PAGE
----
In Studio, June, 2000
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Seventeen years! That's how long it had been
since the Layabouts had last put out a
It was therefore with considerable excitement that, on a sunny weekend in
March, we buried ourselves at Studio
A to record an ambitious eight songs:
|Damn this town
And so it goes
Work to be Done
Face of humanity
I look around at the various Layabout members slouching in
different parts of the studio. Seventeen years, and most of the founding
members are still in the band. I find it incredible that such a group of
cantankerous malcontents can stick together for so long. Peggy laughs. She
says, "Well - you're just all so funny!"
Perhaps it is the love of a good laugh that moves the band along.
Then there's Robert
Handley, an old friend who flew in from Florida on his
own ticket for "the opportunity to renew friendships, experience
aesthetic orgasms and give support to the production important
Ish drops by - just because he's in the neighborhood, of course - he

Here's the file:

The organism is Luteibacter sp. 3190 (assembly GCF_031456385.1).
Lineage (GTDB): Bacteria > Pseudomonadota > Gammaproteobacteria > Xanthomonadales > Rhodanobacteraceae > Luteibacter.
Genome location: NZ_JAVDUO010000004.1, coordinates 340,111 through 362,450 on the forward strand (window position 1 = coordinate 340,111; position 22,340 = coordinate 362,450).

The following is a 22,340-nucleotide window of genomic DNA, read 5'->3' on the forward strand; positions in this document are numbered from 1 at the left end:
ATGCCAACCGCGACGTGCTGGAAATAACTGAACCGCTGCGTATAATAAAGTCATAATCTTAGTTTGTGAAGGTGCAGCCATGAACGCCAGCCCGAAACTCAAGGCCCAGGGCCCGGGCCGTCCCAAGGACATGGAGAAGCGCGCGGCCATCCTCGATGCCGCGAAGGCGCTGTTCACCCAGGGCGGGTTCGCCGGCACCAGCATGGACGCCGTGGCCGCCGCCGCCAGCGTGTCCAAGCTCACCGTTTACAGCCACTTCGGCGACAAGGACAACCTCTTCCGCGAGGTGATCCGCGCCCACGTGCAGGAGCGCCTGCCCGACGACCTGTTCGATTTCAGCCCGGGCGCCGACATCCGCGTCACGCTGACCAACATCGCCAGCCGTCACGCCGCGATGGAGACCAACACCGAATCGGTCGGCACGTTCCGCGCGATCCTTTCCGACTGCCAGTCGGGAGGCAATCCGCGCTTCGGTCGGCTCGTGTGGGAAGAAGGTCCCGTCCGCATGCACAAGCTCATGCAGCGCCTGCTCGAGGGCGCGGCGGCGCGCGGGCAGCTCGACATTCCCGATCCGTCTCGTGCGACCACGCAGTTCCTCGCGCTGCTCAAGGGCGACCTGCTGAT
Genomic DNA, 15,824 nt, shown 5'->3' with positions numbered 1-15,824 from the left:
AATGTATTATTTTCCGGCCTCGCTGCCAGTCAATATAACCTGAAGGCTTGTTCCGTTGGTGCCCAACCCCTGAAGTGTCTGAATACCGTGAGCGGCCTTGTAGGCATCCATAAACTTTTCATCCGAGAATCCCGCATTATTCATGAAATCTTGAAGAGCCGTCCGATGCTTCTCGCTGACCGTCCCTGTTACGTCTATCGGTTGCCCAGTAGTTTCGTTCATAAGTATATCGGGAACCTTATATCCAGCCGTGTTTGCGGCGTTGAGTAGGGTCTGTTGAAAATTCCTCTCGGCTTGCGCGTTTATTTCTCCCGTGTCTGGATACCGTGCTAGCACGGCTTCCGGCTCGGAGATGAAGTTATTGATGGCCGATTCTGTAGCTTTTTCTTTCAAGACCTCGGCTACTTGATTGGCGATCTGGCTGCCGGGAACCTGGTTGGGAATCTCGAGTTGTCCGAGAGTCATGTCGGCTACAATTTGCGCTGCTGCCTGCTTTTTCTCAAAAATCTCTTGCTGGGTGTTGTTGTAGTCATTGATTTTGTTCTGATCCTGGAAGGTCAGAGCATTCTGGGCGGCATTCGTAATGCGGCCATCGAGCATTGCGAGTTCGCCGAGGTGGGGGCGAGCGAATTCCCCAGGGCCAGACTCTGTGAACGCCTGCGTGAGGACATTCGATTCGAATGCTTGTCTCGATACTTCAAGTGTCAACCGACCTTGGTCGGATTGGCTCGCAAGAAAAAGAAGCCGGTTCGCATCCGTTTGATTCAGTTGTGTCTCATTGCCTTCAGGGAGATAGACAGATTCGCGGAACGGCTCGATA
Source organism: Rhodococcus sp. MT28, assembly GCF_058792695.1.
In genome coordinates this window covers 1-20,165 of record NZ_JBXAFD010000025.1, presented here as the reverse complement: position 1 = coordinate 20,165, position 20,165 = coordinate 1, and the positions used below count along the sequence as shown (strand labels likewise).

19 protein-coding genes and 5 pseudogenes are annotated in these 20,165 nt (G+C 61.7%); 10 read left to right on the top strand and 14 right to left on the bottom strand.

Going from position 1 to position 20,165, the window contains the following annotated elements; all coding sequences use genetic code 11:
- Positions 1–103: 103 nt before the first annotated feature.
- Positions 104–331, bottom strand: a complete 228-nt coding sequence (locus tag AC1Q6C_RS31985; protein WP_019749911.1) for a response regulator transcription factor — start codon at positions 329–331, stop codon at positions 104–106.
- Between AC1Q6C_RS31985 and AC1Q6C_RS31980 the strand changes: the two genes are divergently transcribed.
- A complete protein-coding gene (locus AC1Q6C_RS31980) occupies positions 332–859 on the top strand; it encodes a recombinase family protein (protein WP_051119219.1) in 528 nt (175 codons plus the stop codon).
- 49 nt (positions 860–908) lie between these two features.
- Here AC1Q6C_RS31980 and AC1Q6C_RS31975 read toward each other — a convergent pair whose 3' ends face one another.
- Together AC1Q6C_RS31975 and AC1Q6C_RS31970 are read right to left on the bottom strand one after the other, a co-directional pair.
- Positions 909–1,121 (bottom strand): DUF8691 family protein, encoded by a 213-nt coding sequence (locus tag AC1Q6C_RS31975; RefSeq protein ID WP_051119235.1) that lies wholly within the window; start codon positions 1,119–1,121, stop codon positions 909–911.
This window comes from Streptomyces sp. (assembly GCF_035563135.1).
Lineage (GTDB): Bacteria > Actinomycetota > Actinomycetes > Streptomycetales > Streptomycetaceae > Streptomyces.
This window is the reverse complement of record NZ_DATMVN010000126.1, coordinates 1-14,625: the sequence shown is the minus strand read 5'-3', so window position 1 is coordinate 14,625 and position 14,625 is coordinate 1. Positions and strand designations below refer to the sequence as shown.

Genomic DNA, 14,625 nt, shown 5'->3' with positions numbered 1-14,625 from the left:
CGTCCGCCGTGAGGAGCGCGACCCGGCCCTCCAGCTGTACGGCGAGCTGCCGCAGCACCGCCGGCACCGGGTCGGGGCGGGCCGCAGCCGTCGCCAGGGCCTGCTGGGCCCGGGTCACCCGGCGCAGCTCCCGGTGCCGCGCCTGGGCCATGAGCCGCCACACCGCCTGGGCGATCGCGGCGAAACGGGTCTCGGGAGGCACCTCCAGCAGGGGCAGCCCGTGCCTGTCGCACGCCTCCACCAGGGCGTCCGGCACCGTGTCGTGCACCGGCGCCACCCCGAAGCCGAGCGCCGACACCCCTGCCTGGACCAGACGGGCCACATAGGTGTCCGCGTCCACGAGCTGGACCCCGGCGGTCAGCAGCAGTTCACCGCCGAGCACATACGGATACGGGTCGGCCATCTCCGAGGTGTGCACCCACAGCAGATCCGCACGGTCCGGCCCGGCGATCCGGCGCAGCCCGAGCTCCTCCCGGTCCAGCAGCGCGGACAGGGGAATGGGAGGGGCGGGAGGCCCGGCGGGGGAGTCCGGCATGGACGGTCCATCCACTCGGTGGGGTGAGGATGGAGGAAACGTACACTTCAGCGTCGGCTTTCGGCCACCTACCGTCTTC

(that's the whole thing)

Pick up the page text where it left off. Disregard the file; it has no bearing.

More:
shakes his head. "Managing bands was such a nightmare." He used
to do that for a living; but has long since moved on - he wouldn't dream
of managing the Layabouts, of course.
Step into the resting area of Studio A and you can see why I'm still with
the band. Say what you will about a bunch of social malcontents, they sure
know how to eat! Each band member has brought way too much really
As the recordings progress through the weekend, I'm warmed
by the camaraderie that has glued the band together. Despite moments of
tension brought about by too little space and continual retakes, the
underlying theme of this session is very much one of euphoric
Todd Fairall, the engineer was persistent and professional, taking us over
some pretty heavy bumps. Dylan Koski-Budabin, assistant engineer was
always there when he was needed and showed marked enthusiasm when
ensconced in the captain's chair, illuminated by the computer screen, tweaking
our recordings using ProTools.
...And that's another thing. Last time we recorded a record, studio
technology was analog and the equipment was specialized and financially
beyond anything we could ever dream affording. Now it's digital. Bob
Handley muses about the future - the price of the technology is falling,
we've got the knowledge - why don't the Layabouts set up their own studio
next time? I concur.
Now it's on to the mixing at Sound54. Then we've got to
find the money to put out the CD. We've already recorded:
...so with the additional eight new ones, we should have
enough for a CD. I'm crossing my fingers.
What follows here are a few pictures taken during the recording session: